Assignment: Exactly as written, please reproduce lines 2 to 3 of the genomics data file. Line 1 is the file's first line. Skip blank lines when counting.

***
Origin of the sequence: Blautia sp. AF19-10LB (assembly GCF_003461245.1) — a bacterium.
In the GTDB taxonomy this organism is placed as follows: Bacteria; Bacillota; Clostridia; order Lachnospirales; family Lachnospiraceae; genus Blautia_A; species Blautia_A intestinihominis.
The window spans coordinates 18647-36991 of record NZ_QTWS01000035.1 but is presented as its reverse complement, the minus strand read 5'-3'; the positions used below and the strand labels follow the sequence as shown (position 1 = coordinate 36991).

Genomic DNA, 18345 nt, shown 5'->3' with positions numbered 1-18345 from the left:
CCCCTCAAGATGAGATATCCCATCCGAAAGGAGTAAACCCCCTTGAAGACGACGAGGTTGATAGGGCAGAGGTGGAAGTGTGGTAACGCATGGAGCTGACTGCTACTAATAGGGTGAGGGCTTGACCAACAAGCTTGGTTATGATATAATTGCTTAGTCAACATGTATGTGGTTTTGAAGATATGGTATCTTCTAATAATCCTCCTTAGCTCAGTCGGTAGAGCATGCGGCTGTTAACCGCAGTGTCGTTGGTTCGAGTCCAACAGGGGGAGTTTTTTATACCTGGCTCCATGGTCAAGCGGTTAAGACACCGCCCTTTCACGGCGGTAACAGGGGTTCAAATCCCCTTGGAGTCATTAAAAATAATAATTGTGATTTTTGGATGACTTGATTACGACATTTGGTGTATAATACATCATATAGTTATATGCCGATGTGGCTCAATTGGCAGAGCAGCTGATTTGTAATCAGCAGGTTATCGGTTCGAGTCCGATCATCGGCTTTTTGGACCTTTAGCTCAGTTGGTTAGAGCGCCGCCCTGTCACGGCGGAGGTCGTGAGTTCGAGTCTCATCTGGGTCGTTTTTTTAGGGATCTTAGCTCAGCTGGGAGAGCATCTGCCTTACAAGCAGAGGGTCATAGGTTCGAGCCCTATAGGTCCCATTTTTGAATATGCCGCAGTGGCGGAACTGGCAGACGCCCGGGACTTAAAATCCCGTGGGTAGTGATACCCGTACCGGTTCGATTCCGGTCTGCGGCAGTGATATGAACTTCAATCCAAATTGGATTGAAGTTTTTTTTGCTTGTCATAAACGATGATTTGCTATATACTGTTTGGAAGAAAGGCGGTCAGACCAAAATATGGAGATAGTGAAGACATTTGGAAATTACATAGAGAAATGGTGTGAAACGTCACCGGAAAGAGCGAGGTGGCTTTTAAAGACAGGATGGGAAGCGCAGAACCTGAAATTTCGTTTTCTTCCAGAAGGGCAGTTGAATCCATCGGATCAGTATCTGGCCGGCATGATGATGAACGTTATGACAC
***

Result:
In the GTDB taxonomy this organism is placed as follows: Bacteria; Bacillota; Clostridia; order Lachnospirales; family Lachnospiraceae; genus Blautia_A; species Blautia_A intestinihominis.
The window spans coordinates 18647-36991 of record NZ_QTWS01000035.1 but is presented as its reverse complement, the minus strand read 5'-3'; the positions used below and the strand labels follow the sequence as shown (position 1 = coordinate 36991).